The study, conducted by NASA and the University of Hawaii, examined ongoing sea-level rise and the dire situation coastal cities will face during the next lunar shift, or “wobble,” CBS News reported.
The so-called wobble that occurs in the moon’s orbit is a naturally occurring phenomenon that was first documented in 1728 and happens every 18.6 years — resulting in changes in the tides.
“In half of the Moon’s 18.6-year cycle, Earth’s regular daily tides are suppressed: High tides are lower than normal, and low tides are higher than normal,” NASA said.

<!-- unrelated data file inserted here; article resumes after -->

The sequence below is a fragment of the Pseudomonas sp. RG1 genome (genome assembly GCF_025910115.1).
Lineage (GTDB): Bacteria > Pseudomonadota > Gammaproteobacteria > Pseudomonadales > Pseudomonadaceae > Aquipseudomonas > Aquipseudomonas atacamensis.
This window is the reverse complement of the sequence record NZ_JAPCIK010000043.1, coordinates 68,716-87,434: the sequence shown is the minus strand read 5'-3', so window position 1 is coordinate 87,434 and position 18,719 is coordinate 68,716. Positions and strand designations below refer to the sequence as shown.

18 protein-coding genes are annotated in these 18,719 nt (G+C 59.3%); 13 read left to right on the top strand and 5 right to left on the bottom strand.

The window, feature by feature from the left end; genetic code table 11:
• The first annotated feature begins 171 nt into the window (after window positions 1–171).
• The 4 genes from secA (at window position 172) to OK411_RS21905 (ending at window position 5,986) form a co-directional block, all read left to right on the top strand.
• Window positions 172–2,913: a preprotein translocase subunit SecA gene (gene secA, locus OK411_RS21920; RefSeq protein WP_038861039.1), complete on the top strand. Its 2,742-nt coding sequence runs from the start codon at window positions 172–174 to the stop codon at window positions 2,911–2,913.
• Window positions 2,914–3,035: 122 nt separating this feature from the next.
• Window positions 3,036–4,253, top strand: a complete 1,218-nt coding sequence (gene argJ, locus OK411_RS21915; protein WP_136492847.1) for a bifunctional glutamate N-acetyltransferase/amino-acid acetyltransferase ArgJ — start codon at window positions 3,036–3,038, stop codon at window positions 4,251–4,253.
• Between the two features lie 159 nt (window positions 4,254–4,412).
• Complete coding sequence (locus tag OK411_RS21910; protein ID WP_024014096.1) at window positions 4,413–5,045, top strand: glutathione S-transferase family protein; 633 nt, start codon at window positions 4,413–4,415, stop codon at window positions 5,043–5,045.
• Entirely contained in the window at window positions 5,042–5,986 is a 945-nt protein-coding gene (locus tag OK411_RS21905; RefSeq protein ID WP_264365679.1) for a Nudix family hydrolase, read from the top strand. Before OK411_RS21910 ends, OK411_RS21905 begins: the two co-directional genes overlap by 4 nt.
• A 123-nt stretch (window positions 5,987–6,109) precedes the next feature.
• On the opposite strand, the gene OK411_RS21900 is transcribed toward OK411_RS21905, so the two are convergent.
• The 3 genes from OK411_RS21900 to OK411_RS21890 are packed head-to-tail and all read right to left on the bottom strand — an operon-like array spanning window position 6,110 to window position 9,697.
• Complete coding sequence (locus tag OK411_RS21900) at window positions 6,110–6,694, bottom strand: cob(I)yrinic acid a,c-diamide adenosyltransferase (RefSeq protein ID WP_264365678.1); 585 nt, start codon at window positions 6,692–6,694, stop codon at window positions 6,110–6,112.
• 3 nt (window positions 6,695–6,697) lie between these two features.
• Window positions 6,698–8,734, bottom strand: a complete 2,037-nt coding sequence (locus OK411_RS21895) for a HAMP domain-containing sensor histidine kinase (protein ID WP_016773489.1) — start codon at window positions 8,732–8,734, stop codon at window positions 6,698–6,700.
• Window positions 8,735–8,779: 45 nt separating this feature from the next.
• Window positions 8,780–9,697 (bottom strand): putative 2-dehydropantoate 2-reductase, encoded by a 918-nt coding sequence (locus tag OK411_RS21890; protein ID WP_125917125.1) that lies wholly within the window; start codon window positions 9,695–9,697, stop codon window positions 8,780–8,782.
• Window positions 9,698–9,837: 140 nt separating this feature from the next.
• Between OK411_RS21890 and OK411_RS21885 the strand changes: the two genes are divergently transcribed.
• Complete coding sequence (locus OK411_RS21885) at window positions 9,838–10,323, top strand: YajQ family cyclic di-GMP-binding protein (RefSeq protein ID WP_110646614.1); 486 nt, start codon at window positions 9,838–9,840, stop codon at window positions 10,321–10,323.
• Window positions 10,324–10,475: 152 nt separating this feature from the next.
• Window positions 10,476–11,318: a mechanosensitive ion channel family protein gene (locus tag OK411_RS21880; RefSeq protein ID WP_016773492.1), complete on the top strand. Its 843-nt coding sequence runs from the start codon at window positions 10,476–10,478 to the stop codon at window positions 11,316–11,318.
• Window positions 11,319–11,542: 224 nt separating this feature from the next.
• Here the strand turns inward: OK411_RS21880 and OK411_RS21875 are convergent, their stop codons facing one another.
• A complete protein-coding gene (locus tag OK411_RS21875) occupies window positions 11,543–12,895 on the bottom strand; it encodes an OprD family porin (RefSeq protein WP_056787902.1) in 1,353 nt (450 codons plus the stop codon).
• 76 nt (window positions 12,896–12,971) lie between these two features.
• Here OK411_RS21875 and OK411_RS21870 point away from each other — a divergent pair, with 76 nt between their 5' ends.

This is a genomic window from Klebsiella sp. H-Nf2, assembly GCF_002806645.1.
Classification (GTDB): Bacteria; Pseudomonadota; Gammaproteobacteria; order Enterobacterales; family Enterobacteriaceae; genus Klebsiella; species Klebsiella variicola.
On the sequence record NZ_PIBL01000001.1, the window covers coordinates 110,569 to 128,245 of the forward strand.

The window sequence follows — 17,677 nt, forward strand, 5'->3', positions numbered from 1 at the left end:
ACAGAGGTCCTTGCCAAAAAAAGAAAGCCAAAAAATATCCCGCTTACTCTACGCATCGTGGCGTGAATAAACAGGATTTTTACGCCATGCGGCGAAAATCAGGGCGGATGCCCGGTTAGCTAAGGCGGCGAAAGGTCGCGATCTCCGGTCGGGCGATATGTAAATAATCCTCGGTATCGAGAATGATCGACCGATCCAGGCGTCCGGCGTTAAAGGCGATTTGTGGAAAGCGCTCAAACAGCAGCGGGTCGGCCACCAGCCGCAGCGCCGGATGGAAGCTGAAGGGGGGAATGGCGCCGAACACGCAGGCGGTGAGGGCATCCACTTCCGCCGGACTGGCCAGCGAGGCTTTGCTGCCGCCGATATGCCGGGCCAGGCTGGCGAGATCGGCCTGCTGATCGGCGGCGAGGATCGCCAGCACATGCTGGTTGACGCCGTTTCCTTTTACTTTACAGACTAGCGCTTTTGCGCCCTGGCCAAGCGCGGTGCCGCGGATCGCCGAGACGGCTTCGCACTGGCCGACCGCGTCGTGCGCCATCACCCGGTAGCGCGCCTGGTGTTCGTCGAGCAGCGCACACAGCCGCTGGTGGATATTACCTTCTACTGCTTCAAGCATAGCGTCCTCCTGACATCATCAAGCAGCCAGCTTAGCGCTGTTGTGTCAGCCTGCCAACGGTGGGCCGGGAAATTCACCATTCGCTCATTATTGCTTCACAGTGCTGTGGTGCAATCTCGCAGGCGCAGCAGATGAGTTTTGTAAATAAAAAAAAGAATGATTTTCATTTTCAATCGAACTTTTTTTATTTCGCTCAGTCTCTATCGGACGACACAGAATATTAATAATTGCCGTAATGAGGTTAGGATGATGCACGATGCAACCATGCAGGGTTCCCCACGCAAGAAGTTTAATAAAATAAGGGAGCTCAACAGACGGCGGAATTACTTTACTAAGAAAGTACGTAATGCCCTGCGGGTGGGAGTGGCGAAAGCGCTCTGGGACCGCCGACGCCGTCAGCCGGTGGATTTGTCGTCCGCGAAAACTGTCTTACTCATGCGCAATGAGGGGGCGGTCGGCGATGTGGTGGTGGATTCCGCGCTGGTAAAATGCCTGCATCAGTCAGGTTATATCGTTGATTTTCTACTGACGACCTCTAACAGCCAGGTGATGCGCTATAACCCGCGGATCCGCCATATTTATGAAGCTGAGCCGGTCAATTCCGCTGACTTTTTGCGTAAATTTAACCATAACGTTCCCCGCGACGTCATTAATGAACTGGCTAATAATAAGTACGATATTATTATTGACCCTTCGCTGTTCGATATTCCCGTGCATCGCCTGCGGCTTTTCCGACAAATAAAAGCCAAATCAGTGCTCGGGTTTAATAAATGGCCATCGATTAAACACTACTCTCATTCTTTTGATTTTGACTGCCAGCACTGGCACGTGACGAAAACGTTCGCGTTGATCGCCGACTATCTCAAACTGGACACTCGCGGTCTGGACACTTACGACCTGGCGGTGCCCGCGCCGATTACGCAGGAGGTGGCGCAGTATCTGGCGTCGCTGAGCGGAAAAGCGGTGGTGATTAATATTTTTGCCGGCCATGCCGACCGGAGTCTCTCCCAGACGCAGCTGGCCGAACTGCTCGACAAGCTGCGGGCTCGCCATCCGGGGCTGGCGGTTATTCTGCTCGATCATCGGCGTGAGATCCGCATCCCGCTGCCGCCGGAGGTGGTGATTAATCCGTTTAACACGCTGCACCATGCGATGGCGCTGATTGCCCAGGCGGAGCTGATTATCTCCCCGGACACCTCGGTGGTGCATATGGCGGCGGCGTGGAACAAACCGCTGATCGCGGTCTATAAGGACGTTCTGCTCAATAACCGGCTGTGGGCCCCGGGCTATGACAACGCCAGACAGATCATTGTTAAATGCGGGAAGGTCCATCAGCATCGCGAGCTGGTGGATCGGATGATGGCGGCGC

“In the other half of the cycle, tides are amplified: High tides get higher, and low tides get lower. Global sea-level rise pushes high tides in only one direction – higher. So half of